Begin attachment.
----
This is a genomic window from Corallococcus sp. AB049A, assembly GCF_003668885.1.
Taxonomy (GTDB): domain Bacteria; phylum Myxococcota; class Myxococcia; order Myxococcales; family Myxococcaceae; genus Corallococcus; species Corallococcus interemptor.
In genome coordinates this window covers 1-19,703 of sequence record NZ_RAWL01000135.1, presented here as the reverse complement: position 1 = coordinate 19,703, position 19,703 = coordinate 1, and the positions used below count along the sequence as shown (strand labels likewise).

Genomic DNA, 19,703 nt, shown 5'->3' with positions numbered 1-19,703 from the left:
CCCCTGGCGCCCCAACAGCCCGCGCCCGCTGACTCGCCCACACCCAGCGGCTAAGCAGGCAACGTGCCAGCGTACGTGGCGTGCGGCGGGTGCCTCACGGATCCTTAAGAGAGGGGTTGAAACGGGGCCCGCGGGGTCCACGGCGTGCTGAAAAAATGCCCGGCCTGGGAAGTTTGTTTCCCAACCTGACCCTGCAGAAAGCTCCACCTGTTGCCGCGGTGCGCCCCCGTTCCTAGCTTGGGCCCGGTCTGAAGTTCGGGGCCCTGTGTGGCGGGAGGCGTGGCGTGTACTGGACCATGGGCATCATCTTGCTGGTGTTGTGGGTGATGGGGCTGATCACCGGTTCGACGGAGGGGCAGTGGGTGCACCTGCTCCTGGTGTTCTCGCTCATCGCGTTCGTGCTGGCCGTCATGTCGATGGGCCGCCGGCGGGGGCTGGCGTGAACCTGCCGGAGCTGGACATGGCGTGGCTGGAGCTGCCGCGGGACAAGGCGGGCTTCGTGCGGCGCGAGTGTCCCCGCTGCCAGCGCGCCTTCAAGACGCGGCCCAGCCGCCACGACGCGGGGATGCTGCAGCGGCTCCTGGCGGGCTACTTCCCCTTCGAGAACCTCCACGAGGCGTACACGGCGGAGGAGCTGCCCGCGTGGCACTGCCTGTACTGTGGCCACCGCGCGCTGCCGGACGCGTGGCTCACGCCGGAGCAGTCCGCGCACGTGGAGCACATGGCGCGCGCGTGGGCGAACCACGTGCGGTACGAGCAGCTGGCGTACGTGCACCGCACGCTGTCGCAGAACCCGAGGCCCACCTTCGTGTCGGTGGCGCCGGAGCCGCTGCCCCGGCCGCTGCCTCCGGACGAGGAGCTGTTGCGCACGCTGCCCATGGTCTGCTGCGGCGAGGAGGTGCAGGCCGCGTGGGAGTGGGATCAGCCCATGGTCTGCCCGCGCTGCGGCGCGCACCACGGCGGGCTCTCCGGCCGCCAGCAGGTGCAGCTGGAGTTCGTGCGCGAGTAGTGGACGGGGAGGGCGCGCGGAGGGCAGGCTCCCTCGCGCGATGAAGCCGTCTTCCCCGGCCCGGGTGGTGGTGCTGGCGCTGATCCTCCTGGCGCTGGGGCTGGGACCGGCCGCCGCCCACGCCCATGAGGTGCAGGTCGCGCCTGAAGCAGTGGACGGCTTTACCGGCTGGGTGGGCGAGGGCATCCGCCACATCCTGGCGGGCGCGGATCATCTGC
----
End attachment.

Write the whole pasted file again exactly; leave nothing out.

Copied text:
This is a genomic window from Corallococcus sp. AB049A, assembly GCF_003668885.1.
Taxonomy (GTDB): domain Bacteria; phylum Myxococcota; class Myxococcia; order Myxococcales; family Myxococcaceae; genus Corallococcus; species Corallococcus interemptor.
In genome coordinates this window covers 1-19,703 of sequence record NZ_RAWL01000135.1, presented here as the reverse complement: position 1 = coordinate 19,703, position 19,703 = coordinate 1, and the positions used below count along the sequence as shown (strand labels likewise).

Genomic DNA, 19,703 nt, shown 5'->3' with positions numbered 1-19,703 from the left:
CCCCTGGCGCCCCAACAGCCCGCGCCCGCTGACTCGCCCACACCCAGCGGCTAAGCAGGCAACGTGCCAGCGTACGTGGCGTGCGGCGGGTGCCTCACGGATCCTTAAGAGAGGGGTTGAAACGGGGCCCGCGGGGTCCACGGCGTGCTGAAAAAATGCCCGGCCTGGGAAGTTTGTTTCCCAACCTGACCCTGCAGAAAGCTCCACCTGTTGCCGCGGTGCGCCCCCGTTCCTAGCTTGGGCCCGGTCTGAAGTTCGGGGCCCTGTGTGGCGGGAGGCGTGGCGTGTACTGGACCATGGGCATCATCTTGCTGGTGTTGTGGGTGATGGGGCTGATCACCGGTTCGACGGAGGGGCAGTGGGTGCACCTGCTCCTGGTGTTCTCGCTCATCGCGTTCGTGCTGGCCGTCATGTCGATGGGCCGCCGGCGGGGGCTGGCGTGAACCTGCCGGAGCTGGACATGGCGTGGCTGGAGCTGCCGCGGGACAAGGCGGGCTTCGTGCGGCGCGAGTGTCCCCGCTGCCAGCGCGCCTTCAAGACGCGGCCCAGCCGCCACGACGCGGGGATGCTGCAGCGGCTCCTGGCGGGCTACTTCCCCTTCGAGAACCTCCACGAGGCGTACACGGCGGAGGAGCTGCCCGCGTGGCACTGCCTGTACTGTGGCCACCGCGCGCTGCCGGACGCGTGGCTCACGCCGGAGCAGTCCGCGCACGTGGAGCACATGGCGCGCGCGTGGGCGAACCACGTGCGGTACGAGCAGCTGGCGTACGTGCACCGCACGCTGTCGCAGAACCCGAGGCCCACCTTCGTGTCGGTGGCGCCGGAGCCGCTGCCCCGGCCGCTGCCTCCGGACGAGGAGCTGTTGCGCACGCTGCCCATGGTCTGCTGCGGCGAGGAGGTGCAGGCCGCGTGGGAGTGGGATCAGCCCATGGTCTGCCCGCGCTGCGGCGCGCACCACGGCGGGCTCTCCGGCCGCCAGCAGGTGCAGCTGGAGTTCGTGCGCGAGTAGTGGACGGGGAGGGCGCGCGGAGGGCAGGCTCCCTCGCGCGATGAAGCCGTCTTCCCCGGCCCGGGTGGTGGTGCTGGCGCTGATCCTCCTGGCGCTGGGGCTGGGACCGGCCGCCGCCCACGCCCATGAGGTGCAGGTCGCGCCTGAAGCAGTGGACGGCTTTACCGGCTGGGTGGGCGAGGGCATCCGCCACATCCTGGCGGGCGCGGATCATCTGC